Africa’s Growing Marijuana Market

According to reports by the United Nations, marijuana is recorded to be the most widely used drug around the world, with an estimated 188 million consumers in 2017. These figures show a valuable rising market as countries across the world legalize marijuana for medical and recreational purposes. Interestingly, one third of marijuana users globally are in Africa, a study done by the New Frontier Data finds.

Marijuana is becoming a booming billion-dollar industry on the continent.

Cultivators and producers cite marijuana’s medical benefits which include pain and inflammation relief, and possibly even soothing mental illnesses. But generally, Africa’s marijuana market has been so far insignificant due to several factors hindering the industry such as Africa’s poor economic situation and the plant’s illegal status across the continent. 

Africa has the potential to become an enormous marijuana market due to the huge population size and favourable weather which makes growing marijuana better than other parts of the world. Even though it is projected that the continent already produces around 38,000 tons of cannabis each year, most African countries do not recognize marijuana as a legal crop to cultivate. Furthermore, no African country is so far considering fully endorsing recreational marijuana use, despite a few exceptions in which marijuana for medicinal and research purposes has been legalized. A new report by Prohibition Partners suggests that by 2023, the African cannabis market could reach $7.1 billion. Some of the  reasons for such enormous  market potential can be attributed to the already prominent usage rates of marijuana in a significant number of African countries. In addition, there are five African countries in the list of the world’s top thirty countries for cannabis use prevalence among adults.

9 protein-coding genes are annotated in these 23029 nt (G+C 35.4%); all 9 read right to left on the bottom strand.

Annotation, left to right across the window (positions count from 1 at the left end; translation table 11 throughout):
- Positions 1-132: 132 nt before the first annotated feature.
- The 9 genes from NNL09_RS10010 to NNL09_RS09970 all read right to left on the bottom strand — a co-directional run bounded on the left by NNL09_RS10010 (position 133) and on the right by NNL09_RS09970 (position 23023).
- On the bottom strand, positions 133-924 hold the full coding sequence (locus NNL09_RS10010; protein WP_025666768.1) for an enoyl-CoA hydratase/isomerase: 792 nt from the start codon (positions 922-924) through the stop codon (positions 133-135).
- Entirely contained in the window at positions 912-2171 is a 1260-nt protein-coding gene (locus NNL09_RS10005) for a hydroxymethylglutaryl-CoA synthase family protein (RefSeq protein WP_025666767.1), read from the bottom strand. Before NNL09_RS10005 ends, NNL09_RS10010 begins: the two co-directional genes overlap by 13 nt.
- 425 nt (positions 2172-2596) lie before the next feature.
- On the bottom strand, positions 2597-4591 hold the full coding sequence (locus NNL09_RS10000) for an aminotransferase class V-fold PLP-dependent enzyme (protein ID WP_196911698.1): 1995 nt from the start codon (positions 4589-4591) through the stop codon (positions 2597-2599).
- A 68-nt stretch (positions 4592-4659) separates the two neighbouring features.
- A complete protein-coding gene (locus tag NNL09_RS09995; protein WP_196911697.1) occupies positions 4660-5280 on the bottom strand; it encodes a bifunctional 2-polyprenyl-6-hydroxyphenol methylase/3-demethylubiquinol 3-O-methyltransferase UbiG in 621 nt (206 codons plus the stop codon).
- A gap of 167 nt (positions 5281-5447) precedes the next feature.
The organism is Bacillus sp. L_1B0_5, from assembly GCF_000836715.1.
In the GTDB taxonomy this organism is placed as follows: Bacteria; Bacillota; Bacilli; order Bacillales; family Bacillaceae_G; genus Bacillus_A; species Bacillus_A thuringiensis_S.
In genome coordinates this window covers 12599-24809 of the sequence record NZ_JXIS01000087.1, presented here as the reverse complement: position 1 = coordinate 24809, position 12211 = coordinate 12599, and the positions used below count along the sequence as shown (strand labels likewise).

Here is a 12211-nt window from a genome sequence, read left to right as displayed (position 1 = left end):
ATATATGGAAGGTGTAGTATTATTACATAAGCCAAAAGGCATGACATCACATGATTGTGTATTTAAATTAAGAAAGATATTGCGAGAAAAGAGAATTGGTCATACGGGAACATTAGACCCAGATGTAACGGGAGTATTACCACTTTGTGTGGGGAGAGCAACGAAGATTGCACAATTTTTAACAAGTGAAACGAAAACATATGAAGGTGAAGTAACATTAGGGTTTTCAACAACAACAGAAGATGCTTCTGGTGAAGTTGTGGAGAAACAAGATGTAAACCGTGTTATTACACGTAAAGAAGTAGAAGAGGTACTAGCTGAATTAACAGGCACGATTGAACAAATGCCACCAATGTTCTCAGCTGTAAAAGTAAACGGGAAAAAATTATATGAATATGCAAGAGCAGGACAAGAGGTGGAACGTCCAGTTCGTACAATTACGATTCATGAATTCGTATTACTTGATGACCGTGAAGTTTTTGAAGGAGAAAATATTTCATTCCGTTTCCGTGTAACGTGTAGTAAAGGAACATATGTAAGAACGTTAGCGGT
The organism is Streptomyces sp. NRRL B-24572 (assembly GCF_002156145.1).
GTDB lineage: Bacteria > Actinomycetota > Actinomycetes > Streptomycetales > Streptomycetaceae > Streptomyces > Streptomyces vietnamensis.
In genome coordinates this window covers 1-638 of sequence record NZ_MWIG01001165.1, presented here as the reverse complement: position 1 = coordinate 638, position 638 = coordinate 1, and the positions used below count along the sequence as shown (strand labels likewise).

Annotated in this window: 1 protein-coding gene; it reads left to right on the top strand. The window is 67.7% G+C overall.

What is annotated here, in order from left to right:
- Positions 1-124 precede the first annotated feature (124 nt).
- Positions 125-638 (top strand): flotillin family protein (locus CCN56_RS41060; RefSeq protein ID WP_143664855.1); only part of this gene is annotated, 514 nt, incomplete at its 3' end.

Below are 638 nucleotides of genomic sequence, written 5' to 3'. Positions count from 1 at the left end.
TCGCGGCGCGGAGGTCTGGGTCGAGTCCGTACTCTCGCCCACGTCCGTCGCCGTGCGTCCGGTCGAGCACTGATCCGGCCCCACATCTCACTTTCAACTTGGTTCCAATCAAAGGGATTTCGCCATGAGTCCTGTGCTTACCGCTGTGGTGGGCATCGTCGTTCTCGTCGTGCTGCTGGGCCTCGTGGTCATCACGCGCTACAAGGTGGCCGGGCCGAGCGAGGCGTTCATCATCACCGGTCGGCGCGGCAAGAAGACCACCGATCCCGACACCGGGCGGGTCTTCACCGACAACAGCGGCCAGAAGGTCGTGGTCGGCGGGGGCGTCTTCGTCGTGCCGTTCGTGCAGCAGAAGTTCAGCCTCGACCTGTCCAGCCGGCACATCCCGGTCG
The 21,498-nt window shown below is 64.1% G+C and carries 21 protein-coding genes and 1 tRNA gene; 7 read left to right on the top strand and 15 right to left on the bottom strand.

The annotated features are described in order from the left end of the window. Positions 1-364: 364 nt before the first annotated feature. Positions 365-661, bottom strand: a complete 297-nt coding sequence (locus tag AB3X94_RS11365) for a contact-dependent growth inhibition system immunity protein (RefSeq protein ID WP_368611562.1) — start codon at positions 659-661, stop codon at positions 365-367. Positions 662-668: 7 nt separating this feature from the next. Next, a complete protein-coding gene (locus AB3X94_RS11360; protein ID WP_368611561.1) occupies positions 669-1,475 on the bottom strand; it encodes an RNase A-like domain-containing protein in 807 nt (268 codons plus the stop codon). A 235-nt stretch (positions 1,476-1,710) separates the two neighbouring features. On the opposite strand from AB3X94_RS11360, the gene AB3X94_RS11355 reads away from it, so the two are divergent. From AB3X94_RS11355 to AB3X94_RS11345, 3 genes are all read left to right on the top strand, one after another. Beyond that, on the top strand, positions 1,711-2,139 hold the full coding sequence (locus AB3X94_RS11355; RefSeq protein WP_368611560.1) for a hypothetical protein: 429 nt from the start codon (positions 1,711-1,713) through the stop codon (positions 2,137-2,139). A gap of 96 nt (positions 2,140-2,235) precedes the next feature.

Legalizing the cultivation of marijuana could bring about  huge market and export opportunities. States would see revenue from taxes, which would in turn aid in the development of the region. This would create more employment opportunities and boost the agricultural sector. But while such actions are taken it is equally essential that government and law enforcement agencies put in the right regulations to manage the consumption of the product. This is to ensure that the product is not abused and misused by unauthorized persons.

In order to fully reap the benefits of the cultivation of marijuana, governments must be prepared to shape the marijuana industry into what they want for the future. Governments can look into legalizing the cultivation and exportation of marijuana for medical purposes. Morocco, one of the world’s largest producers of cannabis resin, holds the largest documented cannabis cultivation area. The marijuana produced is exported to other places around the world, serving as a foreign exchange earner for the country. An estimated 70% of the marijuana entering South Africa is grown in the neighboring country of Lesotho, where it is projected to be the country’s third largest source of income. In addition, Lesotho has attracted the attention of foreign investors interested in cultivating marijuana for export. 

Given that many countries around the world are legalising marijuana for (at least) medicinal purposes, it is clear that no continent is untouched by pro-marijuana legislation. Africa is no exemption, as earlier strict government regulation gives way to the prospect of using marijuana to foster economic growth through exports and foreign exchange earnings.

Thumbnail image: Katheirine Hitt